Monday, February 9, 2015

Deliverance from Error

Abu Hamid al-Ghazali (1058-1111 A.D.)

The introduction (or Khutbah) to Al-Ghazali's The Incoherence of the Philosophers might persuade anyone who reads it to investigate whether or not Allah ever granted his sincere request for deliverance.  Toward the end of his life, Al-Ghazali composed a spiritual autobiography, Path to Sufism: His Deliverance from Error, in which he recounts his quest to rid himself of "reprehensible habits" and "vicious qualities" in order to "attain thereby a heart empty of all save God and adorned with the constant remembrance of God." (p. 10) 

Al-Ghazali recognized that his "reprehensible habits" and "vicious qualities" were the result of impure motives:  

"I reflected on my intention in my public teaching, and I saw that it was not directed purely to God, but rather was instigated and motivated by the quest for fame and widespread prestige. So I became certain that I was on the brink of a crumbling bank....Mundane desires began tugging me with their chains to remain as I was, while the herald of faith was crying out: 'Away! Up and away! Only a little is left of your life, and a long journey lies before you! All the theory and practice in which you are engrossed is eye service and fakery! If you do not prepare now for the afterlife, when will you do so? And if you do not sever these attachments now, then when will you sever them?'" (p. 9-10)  

It may have taken him more than a decade to achieve his objective, but Al-Ghazali finally declared that God had delivered him from error: 

"At length God Most High cured me of that sickness. My soul regained its health and equilibrium and once again I accepted the self-evident data of reason and relied on them with safety and certainty. But that was not achieved by constructing a proof or putting together an argument. On the contrary, it was the effect of a light which God Most High cast into my breast. And that light is the key to most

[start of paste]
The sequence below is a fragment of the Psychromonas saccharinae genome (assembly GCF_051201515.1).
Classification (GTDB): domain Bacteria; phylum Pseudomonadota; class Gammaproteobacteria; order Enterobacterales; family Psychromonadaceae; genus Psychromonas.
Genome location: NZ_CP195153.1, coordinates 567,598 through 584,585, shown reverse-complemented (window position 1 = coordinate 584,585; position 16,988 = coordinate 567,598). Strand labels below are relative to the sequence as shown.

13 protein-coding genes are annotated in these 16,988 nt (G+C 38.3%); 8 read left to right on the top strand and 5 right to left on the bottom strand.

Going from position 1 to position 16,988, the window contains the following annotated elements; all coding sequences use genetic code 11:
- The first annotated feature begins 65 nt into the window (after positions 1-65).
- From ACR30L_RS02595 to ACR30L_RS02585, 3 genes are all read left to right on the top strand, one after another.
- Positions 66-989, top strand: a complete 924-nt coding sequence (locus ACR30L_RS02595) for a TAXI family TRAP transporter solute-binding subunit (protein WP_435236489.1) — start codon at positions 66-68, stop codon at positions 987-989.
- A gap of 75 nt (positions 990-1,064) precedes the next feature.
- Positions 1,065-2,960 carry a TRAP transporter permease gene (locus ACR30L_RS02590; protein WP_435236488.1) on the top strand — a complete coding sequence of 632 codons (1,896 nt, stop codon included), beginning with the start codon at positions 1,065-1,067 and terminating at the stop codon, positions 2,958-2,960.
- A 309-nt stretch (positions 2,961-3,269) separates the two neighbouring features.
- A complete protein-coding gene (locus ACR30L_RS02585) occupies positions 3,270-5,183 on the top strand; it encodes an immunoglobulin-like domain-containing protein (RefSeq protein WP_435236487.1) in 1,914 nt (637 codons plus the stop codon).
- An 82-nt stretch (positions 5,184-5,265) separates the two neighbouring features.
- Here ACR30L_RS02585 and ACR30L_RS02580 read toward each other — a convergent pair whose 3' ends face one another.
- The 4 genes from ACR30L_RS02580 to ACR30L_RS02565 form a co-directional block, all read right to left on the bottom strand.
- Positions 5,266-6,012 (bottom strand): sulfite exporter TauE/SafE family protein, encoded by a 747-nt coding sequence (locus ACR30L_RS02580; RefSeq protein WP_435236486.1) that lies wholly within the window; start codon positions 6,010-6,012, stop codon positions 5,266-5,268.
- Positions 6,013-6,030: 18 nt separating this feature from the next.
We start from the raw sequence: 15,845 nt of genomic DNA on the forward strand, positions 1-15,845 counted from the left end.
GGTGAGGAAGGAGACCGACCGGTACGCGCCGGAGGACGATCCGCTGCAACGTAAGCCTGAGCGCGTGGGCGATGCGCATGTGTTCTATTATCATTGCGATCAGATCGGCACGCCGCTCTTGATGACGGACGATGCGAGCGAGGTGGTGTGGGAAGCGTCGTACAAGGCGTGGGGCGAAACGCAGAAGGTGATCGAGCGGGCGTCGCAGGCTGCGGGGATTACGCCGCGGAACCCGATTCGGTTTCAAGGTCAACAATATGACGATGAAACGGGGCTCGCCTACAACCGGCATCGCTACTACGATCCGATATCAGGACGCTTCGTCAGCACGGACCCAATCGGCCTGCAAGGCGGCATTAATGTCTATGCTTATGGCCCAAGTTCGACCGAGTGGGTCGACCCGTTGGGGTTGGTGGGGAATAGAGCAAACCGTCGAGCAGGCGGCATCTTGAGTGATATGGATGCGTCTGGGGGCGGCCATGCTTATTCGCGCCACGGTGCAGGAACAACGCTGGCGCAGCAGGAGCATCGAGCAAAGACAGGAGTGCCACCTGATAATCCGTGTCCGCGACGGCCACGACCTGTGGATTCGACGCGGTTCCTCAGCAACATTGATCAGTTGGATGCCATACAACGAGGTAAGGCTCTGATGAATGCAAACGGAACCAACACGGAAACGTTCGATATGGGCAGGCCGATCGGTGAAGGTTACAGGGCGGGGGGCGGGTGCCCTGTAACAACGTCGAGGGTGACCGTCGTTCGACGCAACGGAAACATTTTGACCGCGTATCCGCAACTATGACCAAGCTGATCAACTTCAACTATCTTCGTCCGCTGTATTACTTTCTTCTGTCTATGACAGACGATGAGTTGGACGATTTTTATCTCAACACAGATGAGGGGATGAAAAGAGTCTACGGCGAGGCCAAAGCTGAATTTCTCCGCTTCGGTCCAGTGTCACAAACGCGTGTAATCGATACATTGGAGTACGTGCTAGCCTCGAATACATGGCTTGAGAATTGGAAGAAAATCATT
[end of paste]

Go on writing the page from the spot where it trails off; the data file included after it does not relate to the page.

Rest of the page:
knowledge." (p. 23)

In spite of his confession of such base desires, Al-Ghazali also considered that truth-seeking had always been a part of his nature:

"The thirst for grasping the real meaning of things was indeed my habit and wont from my early years and in the prime of my life. It was an instinctive, natural disposition placed in my makeup by God Most High, not something due to my own choosing and contriving. As a result, the fetters of servile conformism fell away from me, and inherited beliefs lost their hold on me, when I was still quite young. For I saw that the children of Christians always grew up embracing Christianity, and the children of Jews always grew up adhering to Judaism, and the children of Muslims always grew up following the religion of Islam. I also heard the tradition related from the Apostle of God — God’s blessing and peace be upon him! — in which he said: 'Every infant is born endowed with the fitra: then his parents make him Jew or Christian or Magian.' Consequently I felt an inner urge to seek the true meaning of the original fitra, and the true meaning of the beliefs arising through slavish aping of parents and teachers. I wanted to sift out these uncritical beliefs, the beginnings of which are suggestions imposed from without, since there are differences of opinion in the discernment of those that are true from those that are false." (p. 19-20)

Parts of Al-Ghazali's medieval account bear a striking resemblance to the account of a certain young man who sought truth in the midst of a "war of words and tumult of opinions" in the early 19th century.  Perhaps some 21st century problems are not as new as we suppose them to be.

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